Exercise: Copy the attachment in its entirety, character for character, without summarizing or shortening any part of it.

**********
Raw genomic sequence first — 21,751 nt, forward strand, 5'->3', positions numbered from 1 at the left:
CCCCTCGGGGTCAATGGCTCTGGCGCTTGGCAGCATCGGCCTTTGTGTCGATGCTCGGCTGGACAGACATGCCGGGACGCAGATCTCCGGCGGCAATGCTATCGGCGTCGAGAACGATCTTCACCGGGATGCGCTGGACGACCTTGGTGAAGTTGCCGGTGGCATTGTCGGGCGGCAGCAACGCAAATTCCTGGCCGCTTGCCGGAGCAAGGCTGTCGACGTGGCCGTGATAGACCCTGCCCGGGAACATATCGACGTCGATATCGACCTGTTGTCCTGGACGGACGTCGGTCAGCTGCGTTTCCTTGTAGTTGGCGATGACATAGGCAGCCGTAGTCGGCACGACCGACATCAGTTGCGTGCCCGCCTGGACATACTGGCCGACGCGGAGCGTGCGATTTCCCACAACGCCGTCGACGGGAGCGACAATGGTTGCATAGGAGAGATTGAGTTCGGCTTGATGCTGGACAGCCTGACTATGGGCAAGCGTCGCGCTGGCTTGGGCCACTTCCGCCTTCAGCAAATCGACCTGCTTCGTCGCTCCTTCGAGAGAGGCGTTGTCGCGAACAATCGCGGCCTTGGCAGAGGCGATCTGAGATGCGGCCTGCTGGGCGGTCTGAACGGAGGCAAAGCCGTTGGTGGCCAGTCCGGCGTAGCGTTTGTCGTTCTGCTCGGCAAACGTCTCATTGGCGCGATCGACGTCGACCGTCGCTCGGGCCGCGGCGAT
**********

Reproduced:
Raw genomic sequence first — 21,751 nt, forward strand, 5'->3', positions numbered from 1 at the left:
CCCCTCGGGGTCAATGGCTCTGGCGCTTGGCAGCATCGGCCTTTGTGTCGATGCTCGGCTGGACAGACATGCCGGGACGCAGATCTCCGGCGGCAATGCTATCGGCGTCGAGAACGATCTTCACCGGGATGCGCTGGACGACCTTGGTGAAGTTGCCGGTGGCATTGTCGGGCGGCAGCAACGCAAATTCCTGGCCGCTTGCCGGAGCAAGGCTGTCGACGTGGCCGTGATAGACCCTGCCCGGGAACATATCGACGTCGATATCGACCTGTTGTCCTGGACGGACGTCGGTCAGCTGCGTTTCCTTGTAGTTGGCGATGACATAGGCAGCCGTAGTCGGCACGACCGACATCAGTTGCGTGCCCGCCTGGACATACTGGCCGACGCGGAGCGTGCGATTTCCCACAACGCCGTCGACGGGAGCGACAATGGTTGCATAGGAGAGATTGAGTTCGGCTTGATGCTGGACAGCCTGACTATGGGCAAGCGTCGCGCTGGCTTGGGCCACTTCCGCCTTCAGCAAATCGACCTGCTTCGTCGCTCCTTCGAGAGAGGCGTTGTCGCGAACAATCGCGGCCTTGGCAGAGGCGATCTGAGATGCGGCCTGCTGGGCGGTCTGAACGGAGGCAAAGCCGTTGGTGGCCAGTCCGGCGTAGCGTTTGTCGTTCTGCTCGGCAAACGTCTCATTGGCGCGATCGACGTCGACCGTCGCTCGGGCCGCGGCGAT